United Nations committee has accused Ukraine of supplying weapons to South Sudan, pointing out to the case of Ilyunshinil-76 aircraft that was being transported to Uganda in January this year.
The UN report has mentioned the case of an Ilyunshinil-76 aircraft that was transported from Ukraine to Uganda on January 27, 2017 and said the country is perpetuating the conflict in the East African country, now in its fourth year, Sudan Tribune reported Sunday.
Border areas between South Sudan, Sudan and Uganda were key entry points for arms to Juba, the U.N panel of experts report stated.
The plane’s manifest indicated that it contained two L-39 jets and engines provided by Musket OU, a company based in Tallinn, and that the flight was operated by the Ukrainian defence ministry.
“The Ukrainian Government confirmed that the two jets were listed as being operated by the Ugandan military and that the end user certificates indicated they were to be used only for pilot training,” partly reads a section of the U.N reported quoted in media outlets.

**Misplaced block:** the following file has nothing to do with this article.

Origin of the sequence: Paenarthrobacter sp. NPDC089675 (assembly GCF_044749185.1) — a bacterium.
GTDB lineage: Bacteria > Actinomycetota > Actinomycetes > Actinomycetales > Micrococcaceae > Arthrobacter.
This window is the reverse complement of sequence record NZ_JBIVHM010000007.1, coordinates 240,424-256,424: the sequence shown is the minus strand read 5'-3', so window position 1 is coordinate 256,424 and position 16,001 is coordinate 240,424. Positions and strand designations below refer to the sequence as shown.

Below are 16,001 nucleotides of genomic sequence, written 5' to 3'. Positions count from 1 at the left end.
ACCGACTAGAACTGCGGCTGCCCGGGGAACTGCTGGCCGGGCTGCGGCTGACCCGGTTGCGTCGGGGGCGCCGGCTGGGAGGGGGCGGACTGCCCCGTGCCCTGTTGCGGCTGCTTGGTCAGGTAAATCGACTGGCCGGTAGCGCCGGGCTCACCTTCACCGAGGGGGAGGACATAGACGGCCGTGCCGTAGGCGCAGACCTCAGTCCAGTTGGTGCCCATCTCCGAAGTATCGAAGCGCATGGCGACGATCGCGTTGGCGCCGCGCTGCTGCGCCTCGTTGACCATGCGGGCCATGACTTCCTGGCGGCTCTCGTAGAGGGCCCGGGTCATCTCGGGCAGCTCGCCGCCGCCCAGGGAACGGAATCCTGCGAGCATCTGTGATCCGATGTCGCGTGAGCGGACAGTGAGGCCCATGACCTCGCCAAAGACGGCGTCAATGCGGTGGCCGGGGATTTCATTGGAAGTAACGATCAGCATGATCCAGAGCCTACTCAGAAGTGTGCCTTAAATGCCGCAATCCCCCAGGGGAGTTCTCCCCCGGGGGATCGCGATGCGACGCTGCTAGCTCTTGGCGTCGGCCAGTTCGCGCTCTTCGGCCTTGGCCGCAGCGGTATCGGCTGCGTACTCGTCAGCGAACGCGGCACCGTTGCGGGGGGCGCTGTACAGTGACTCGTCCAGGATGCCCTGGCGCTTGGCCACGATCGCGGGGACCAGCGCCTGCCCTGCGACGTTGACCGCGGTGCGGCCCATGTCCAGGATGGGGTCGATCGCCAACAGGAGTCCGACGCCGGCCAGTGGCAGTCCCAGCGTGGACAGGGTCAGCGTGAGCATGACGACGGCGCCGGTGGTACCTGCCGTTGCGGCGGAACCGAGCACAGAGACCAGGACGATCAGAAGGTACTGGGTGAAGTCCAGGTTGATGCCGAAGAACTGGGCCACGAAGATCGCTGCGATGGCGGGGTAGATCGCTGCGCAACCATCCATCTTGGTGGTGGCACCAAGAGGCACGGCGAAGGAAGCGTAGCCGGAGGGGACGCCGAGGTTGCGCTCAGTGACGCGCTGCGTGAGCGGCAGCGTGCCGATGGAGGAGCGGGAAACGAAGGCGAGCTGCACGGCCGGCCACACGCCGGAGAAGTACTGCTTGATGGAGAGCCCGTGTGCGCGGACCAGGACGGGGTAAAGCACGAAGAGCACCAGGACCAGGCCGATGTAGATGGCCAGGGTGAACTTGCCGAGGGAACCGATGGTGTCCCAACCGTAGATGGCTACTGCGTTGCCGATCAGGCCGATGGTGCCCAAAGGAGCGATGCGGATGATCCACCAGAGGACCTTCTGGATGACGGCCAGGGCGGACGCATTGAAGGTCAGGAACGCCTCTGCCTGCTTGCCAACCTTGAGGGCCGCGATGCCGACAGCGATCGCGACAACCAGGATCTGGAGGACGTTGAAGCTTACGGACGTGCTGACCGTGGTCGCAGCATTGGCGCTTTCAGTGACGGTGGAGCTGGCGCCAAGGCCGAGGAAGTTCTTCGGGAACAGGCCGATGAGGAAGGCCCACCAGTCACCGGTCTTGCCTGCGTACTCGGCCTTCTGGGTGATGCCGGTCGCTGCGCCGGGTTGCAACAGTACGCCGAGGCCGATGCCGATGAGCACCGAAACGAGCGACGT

“We are further investigating if the planes were taken to war-torn South Sudan following reports that an aircraft with obscure markings was parked at Juba airport.” the experts said.
Also being investigated, the U.N panel of experts said in the report, is a Hungarian fighter jet pilot, Tibor Czingali, contracted by the Ugandan Air Force, but believed to be flying a South Sudan aircraft.
According to the U.N panel of experts, recently received documents from a confidential source detailed a contract, signed in June 2014 by two National Security Service officers for a company based in the Seychelles to provide weapons to the South Sudanese Internal Security Bureau, headed by Akol Koor.
A confidential U.N report released in March slammed South Sudan government for spending more than half its budget on weapons and security while 100,000 people are dying of starvation.
The report also called for an arms embargo on South Sudan, a measure supported by US, but was rejected by the U.N Security Council during a vote in December, 2016.
"Weapons continue to flow into South Sudan from diverse sources, often with the coordination of neighboring countries," said the report by a panel of experts.
The experts also found a "preponderance of evidence (that) shows continued procurement of weapons by the leadership in Juba" for the army, the security services, militias and other "associated forces".